In Wackowski, she got that and more. He showed he’s a talented political mind with the ability to simultaneously convey an in-charge persona and a let’s-all-do-this-together-and-have-some-fun attitude that kept the troops motivated throughout the campaign. He was easily the best out of the statewide campaign crop this year.

Best In and Out Move… Former Mayor Dan Sullivan. First, he was running for U.S. Senate against Lisa Murkowski, then he wasn’t. We don’t know what the hell he was thinking, but it was entertaining.

Best Out and In Move… Joe Miller. He wasn’t running for U.S. Senate, then he wasn’t running for U.S. Senate, then he wasn’t running for U.S. Senate, then BANG, he was running for U.S. Senate against his archnemesis Sen. Lisa Murkowski. He didn’t come close to winning, but he didn’t embarrass himself either, garnering over 29% of the vote.

Best Staff Change of the Year… Scott Kendall for Jim Whitaker as Governor Bill Walker’s Chief-of-Staff. Whitaker really, really needed to go. It seemed like everyone in Alaska politics, including The Midnight Sun, was calling for it.

Most Surprising Policy Position… Rep. Chris Tuck. He is anti-fluoride. Who knew?

Best at Saying Goodbye... Sen. Bill Stoltze. The man has had like 100 going away parties since announcing his retirement from the legislature, mostly thrown by conservative constituents who for some reason see the guy, who as Co-Chair of House Finance constructed the biggest and most bloated budgets in the state’s history, as a small government crusader. He’s also celebrating going away when he hasn’t gone anywhere, and from what we hear has locked down a new government gig here in Alaska.

I don’t get any of it, but if people want to celebrate his departure, let them celebrate.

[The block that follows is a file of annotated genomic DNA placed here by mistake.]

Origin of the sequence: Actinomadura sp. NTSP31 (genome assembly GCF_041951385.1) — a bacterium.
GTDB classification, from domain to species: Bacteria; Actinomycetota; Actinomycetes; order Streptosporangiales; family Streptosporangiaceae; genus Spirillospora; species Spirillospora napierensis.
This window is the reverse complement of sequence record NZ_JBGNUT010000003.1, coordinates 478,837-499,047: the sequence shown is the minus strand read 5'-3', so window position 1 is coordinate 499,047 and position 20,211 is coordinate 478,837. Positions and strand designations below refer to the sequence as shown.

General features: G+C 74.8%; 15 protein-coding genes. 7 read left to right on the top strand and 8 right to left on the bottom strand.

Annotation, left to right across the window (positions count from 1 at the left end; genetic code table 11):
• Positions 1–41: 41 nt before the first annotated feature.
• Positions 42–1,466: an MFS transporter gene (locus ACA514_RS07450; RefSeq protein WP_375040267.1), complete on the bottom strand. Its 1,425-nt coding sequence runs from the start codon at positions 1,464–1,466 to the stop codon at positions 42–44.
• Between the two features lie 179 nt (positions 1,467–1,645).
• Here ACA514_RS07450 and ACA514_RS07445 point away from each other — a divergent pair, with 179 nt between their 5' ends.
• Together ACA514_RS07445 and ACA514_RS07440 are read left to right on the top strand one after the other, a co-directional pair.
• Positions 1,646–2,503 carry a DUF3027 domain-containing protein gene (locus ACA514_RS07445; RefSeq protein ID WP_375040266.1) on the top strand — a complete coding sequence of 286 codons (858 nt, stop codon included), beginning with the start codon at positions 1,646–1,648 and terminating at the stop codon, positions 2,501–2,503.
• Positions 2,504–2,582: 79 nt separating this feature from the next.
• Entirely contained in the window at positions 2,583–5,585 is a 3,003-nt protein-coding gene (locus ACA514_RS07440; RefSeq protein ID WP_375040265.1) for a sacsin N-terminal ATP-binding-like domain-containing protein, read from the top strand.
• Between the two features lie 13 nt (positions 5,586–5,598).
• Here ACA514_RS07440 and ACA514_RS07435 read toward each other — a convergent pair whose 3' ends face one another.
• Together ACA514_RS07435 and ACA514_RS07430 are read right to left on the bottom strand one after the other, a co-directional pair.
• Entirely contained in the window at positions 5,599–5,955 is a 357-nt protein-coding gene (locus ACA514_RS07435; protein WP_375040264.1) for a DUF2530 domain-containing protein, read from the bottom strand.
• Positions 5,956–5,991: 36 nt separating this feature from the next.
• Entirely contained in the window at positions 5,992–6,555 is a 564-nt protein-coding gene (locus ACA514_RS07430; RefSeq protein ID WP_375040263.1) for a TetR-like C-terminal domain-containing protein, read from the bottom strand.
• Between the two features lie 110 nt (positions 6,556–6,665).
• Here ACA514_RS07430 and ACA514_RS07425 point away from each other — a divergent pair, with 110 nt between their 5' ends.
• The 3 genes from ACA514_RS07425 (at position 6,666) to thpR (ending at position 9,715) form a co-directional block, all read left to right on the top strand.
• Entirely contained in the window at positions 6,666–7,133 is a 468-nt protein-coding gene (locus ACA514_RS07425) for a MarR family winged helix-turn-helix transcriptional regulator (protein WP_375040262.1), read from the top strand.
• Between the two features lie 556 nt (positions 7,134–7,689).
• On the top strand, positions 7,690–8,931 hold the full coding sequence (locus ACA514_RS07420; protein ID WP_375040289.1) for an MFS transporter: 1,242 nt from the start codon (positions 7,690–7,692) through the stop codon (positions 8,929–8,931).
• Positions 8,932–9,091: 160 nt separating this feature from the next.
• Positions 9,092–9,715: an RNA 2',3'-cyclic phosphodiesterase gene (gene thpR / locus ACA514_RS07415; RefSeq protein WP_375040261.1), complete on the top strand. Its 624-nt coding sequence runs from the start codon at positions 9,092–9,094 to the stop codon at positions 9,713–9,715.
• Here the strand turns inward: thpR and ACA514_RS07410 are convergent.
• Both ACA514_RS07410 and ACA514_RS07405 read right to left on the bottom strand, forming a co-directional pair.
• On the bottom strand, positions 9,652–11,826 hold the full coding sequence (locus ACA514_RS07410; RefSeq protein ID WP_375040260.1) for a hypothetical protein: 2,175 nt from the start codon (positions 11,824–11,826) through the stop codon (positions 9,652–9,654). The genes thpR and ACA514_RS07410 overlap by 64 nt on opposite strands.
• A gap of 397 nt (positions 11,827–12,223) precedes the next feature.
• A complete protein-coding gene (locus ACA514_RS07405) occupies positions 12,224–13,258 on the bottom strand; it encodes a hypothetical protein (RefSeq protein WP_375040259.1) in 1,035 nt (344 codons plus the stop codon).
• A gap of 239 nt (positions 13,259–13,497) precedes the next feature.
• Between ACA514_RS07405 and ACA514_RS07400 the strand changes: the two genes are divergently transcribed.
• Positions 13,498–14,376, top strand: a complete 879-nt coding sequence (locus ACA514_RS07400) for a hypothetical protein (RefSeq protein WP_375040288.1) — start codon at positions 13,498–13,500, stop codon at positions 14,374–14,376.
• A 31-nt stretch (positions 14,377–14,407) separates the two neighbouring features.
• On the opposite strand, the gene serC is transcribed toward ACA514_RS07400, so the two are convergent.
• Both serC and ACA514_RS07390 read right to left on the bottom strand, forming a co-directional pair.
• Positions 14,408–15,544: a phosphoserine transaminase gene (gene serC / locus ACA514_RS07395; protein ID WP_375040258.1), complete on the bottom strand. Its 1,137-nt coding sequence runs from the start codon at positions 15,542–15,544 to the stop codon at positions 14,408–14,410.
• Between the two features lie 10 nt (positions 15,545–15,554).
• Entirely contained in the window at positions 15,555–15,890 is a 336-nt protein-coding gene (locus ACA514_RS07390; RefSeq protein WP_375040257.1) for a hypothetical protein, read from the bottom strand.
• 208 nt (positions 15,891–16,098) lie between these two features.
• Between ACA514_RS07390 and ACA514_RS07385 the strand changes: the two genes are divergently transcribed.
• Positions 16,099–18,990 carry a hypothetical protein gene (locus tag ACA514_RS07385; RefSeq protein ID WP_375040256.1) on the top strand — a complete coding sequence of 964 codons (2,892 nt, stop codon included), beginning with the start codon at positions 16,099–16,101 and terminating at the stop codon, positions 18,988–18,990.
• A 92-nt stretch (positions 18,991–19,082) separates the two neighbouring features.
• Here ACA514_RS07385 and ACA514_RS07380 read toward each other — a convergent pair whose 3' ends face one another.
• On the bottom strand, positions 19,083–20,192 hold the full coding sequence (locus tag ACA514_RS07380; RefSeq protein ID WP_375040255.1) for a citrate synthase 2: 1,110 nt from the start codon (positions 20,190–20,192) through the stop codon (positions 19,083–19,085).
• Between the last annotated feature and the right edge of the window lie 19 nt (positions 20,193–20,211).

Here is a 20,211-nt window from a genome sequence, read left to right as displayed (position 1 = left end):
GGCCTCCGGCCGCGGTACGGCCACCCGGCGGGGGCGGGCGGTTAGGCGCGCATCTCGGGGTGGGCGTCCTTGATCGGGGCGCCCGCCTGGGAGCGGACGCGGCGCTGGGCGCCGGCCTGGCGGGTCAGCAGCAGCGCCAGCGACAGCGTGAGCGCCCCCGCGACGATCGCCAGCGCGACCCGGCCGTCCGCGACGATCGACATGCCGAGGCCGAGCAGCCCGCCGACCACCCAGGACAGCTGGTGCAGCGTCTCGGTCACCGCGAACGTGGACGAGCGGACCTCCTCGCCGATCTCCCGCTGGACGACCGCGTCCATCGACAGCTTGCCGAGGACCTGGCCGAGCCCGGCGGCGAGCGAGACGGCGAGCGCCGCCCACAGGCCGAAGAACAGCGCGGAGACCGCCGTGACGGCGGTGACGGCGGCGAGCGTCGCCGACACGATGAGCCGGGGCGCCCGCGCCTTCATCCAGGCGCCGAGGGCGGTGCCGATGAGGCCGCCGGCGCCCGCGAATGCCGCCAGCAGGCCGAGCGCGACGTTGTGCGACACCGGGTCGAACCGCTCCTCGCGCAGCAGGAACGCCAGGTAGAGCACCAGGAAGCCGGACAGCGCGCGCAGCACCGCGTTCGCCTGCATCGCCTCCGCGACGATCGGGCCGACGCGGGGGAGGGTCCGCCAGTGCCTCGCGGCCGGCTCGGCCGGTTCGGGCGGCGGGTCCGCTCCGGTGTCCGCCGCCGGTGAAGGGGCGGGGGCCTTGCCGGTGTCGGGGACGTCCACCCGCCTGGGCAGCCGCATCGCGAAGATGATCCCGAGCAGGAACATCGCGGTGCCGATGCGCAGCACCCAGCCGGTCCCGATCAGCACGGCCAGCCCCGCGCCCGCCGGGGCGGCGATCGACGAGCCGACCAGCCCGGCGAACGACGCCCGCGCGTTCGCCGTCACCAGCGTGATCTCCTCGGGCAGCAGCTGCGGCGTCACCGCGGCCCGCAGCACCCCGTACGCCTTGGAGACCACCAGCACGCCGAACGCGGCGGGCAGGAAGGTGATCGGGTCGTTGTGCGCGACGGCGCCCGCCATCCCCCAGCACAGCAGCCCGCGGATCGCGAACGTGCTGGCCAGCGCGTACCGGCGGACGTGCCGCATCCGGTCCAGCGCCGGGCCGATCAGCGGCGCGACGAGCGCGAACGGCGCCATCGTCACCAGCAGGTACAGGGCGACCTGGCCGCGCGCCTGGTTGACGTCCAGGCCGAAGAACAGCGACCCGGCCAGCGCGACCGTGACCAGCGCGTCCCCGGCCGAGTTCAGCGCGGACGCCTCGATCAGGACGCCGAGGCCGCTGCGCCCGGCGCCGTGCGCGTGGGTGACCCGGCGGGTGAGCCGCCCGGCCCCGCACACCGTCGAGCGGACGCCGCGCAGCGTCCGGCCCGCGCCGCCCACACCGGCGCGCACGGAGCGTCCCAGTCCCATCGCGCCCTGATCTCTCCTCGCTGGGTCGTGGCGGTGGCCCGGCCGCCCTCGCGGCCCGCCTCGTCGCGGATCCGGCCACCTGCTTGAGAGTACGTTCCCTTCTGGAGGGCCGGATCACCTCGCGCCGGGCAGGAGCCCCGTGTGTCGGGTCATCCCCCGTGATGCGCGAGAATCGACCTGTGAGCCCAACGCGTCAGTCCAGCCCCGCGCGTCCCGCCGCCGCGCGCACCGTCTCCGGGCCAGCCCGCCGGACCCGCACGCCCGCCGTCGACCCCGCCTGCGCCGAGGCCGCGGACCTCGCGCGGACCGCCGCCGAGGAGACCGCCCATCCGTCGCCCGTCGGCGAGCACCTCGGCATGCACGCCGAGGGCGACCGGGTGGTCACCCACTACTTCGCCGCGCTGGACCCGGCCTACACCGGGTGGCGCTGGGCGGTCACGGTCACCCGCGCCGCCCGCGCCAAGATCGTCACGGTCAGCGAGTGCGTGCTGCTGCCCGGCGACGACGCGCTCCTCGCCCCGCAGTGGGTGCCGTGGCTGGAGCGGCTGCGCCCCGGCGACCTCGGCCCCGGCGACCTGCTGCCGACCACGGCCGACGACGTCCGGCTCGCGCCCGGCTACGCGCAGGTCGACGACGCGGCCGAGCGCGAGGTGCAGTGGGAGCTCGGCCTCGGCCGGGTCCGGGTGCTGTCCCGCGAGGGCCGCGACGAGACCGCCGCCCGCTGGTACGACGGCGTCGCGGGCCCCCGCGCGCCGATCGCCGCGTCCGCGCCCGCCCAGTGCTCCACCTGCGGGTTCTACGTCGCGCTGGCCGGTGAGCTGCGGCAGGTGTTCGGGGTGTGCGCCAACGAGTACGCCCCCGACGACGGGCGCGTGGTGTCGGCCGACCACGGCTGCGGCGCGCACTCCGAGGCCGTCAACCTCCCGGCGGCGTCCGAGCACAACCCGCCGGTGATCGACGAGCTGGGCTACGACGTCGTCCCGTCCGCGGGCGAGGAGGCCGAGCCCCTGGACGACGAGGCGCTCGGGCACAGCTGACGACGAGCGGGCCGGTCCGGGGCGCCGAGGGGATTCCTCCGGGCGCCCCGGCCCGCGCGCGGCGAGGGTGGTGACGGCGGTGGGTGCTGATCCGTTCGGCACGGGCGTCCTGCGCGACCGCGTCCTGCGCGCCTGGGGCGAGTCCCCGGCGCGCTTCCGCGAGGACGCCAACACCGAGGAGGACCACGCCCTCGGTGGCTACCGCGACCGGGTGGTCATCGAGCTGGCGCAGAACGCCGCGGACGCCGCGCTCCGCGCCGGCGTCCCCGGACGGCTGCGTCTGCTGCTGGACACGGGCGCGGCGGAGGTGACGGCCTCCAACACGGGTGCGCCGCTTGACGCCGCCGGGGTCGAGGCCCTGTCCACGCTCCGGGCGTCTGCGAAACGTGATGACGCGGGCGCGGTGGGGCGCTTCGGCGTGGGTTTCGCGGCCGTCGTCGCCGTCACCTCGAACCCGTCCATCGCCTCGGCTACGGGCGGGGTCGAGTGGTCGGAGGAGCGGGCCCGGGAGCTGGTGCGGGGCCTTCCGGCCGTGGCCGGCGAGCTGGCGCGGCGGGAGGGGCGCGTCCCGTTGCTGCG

Ballsiest Campaign Decision… Jennifer Johnston. Facing an onslaught of mudslinging and rumor-mongering from her well-financed (mostly self-financed) primary opponent Ross Bieling, Johnston had to decide whether to use most of her campaign cash to shoot back and bury Bieling or to trust her polling from Dittman Research showing her comfortably beating him and thus hold her money for the general election campaign. It isn’t easy to hold your fire in the face of harsh attacks, but Johnston did and ended up winning both races.

Ballsiest Policy Decision… Gov. Bill Walker for vetoing the PFD. Love it or hate it, that was easily the gutsiest policy decision made this year, and maybe ever in Alaska politics.

Most Reassuring Decision… Donald Trump for deciding not to appoint Sarah Palin to any position of responsibility in government.

Best Leader… Tuckerman Babcock. Elected in April as Chairman of the Alaska Republican Party, Babcock has already transformed the internal party culture from one of forced alliances to an inclusive team-oriented atmosphere. Party activists are actually happy be involved in party activities again, YAY!

Most Battle Tested Candidate… Sen. Cathy Giessel. Bless her heart, as a Senator, Giessel is only supposed to run every four years, but the redistricting gods keep making her run to keep her seat every two years. This year she had a tough fight against the well-known and well-funded labor boss Vince Beltrami and came out ahead ( but just barely). Now she finally gets that long awaited four-year campaign hiatus. Enjoy the break, Cathy, you’ve earned it.

Best Podcast Partner… Forrest Dunbar. Let’s be honest, he only wins because it would be unseemly for me to list myself as the winner ;)


What were the best things you saw in Alaska politics this year? Let us know in the comment section, on our Facebook page, tweet to us @midnight_sun_ak.

More from TMS

Be the first to comment on "Best Things We Saw In Alaska Politics In 2016"

Leave a comment

Your email address will not be published.